Rhythmbox sync error

There is very little information available on the Internet regarding troubleshooting music sync errors in Rhythmbox.  I was getting a "could not open resource for writing" error when trying to sync music.  I finally tracked down the issue.  One issue, anyway, I'm sure this can happen for myriad reasons.  In this case the same file existed in 2 locations within my music folder structure.  When syncing to the phone the file names/directories are normalized.  When the 2nd file was attempting to sync, the file already existed on the phone and the sync process would crash.  By removing the duplicate file from the computer the sync process continued successfully.


I'm sticking this next part here so I don't have to go digging around the Internet again in the future.

Unrelated to the file crash, but related to syncing music via Rhythmbox: to sync to an abitrary device (in my case, an SD card), place a file called ".is_audio_player" in the root directory of the device.  In that file I placed this text:


Then Rhythmbox will detect it as a "sync-able" location.  You may have to close/re-open Rhythmbox and possibly umount/remount the device.

Proud Nationalist? Seriously?

Just over 6 years ago I wrote this post about my concerns of the rising tide of nationalism in the United States.

And then on Monday, Trump says, "All I want is for our country is to be treated well, to be treated with respect, so in that sense I'm absolutely a nationalist, and I'm proud of it."

Either he is a proud nationalist, which should be terrifying to anyone who has even cursorily studied early-to-mid 20th-century geopolitics (he certainly exhibits all the hallmarks).  Or he's an ignorant fool who doesn't understand why saying that is a dangerous precedent to set.

Of course, he tried to present a softer, gentler nationalism (be treated well, with respect).  I'm not sure if there's a term for the rhetorical device, but it allows "nationalism" to re-enter the language "safely" because proponents can now pretend it just means "be treated well and with respect."  But that's not what "nationalism" means.  Any pretense that nationalists just want respect will eventually drop and we'll end up closer and closer to actual nationalism.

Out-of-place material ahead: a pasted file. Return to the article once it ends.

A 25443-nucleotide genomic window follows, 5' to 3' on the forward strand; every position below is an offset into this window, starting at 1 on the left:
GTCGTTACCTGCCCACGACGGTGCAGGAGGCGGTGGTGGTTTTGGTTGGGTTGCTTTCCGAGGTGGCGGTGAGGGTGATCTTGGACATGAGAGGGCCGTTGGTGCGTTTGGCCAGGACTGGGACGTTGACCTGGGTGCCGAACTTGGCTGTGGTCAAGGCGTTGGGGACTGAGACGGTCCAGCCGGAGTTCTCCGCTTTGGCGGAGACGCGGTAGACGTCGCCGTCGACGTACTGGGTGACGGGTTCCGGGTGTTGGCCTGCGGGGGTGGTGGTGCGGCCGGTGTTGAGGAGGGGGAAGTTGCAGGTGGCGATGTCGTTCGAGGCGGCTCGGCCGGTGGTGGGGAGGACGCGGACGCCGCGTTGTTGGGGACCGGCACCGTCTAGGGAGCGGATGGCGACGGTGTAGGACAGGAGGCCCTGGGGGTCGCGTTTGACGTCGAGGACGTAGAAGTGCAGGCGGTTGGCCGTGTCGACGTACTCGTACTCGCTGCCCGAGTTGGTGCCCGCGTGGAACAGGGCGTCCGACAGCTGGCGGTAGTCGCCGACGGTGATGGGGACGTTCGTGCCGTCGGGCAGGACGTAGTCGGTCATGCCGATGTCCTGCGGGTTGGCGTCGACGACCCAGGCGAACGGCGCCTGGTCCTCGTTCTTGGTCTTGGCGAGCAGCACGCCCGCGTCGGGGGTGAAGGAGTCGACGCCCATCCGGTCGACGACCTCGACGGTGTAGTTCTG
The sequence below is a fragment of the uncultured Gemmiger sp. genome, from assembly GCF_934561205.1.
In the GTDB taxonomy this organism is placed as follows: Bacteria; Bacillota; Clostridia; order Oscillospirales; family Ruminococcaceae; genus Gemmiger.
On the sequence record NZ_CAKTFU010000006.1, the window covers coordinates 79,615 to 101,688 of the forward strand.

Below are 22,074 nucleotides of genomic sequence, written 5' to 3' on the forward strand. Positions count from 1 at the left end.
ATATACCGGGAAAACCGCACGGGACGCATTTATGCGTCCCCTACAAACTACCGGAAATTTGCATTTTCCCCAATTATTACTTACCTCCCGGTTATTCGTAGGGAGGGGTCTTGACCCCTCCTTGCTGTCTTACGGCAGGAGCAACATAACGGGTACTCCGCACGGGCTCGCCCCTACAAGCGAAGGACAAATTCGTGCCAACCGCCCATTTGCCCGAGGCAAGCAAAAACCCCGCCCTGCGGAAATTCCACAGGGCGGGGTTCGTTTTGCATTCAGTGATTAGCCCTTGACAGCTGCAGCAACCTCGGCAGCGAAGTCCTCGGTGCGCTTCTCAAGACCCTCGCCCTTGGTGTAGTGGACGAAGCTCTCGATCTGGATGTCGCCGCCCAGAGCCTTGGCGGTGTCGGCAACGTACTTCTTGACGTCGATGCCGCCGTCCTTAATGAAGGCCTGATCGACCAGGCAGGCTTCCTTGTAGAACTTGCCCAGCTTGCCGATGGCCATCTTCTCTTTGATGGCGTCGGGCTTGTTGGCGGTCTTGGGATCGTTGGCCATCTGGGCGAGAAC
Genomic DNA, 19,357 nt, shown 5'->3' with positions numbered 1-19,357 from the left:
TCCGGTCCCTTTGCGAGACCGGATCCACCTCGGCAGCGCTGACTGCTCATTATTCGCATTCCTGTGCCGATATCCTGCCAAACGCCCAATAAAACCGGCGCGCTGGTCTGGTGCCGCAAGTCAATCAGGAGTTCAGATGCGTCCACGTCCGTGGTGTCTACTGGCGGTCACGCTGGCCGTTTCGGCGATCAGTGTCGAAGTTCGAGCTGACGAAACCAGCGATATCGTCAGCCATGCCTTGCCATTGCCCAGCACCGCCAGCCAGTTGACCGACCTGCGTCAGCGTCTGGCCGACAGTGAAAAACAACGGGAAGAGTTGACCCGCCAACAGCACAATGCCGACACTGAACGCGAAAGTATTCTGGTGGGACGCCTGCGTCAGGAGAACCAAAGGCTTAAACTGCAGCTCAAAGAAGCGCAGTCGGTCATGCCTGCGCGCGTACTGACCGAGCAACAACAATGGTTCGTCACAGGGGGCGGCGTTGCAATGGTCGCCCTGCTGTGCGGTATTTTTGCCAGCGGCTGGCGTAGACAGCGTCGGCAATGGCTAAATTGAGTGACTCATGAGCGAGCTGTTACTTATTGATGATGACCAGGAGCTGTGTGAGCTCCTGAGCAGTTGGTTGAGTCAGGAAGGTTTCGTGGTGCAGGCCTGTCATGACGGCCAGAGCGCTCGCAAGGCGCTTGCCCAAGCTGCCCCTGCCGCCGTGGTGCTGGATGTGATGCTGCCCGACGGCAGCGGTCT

Historically, to be openly espousing nationalism and embracing it is not a good thing.  If it continues unchecked it will lead to violence in our borders.  This has always been the end result of one group saying, "Our group is the best" which leads to "We deserve to have these things" which leads to "You aren't part of our group" which leads to you "So you don't deserve to have these things" which leads to "So we're going to take them from you."

Unfortunately, today we're passing by the "So you don't deserve to have these things" phase.  This is evident in policies that close U.S. borders to refugees, animosity about welfare programs, and attempts to stifle legal immigration.  And we're quickly tilting towards "So we're going to take them from you."  This is evident in the process of cutting taxes for the wealthy and then paying for it by cutting social programs for the poor as well as taking children from parents and indefinitely detaining them in camps.

With history as our guide, if left unchecked it will get worse.

If this is not a narrative you'd like to see played out, please vote for politicians who oppose this course.  We do have a chance in 13 days to send a message as a nation about what we stand for.  Many candidates are on ballots openly supporting this agenda of nationalism.  Don't let them win.

Update 10/24:

After I wrote this piece, there are news reports of explosives being sent to left-of-center politicians and media outlets.  I'm not going to claim the motives of the person(s) responsible, but I will say the identification of out-groups to label as enemies is fundamental to the nationalist agenda.

Hateful rhetoric towards these out-groups is amped up at every opportunity.  They're blamed for everything wrong in the lives of the followers.  And it's trivial for such rhetoric to become action.  The President's message (spoken and otherwise) to his followers in response to today's events will be crucial in shaping the behavioral norms in the nationalist camp.

And let me be abundantly clear:  When I say "Don't let them win" I mean vote against them, support their opponents, and encourage your friends to vote.

Update 2, 10/30:

NPR reports today that Trump thinks he can change citizenship laws with an executive order and deny children born on U.S. soil from being U.S. citizens.

This is nationalism at work.  This is "so you don't deserve these things" in action.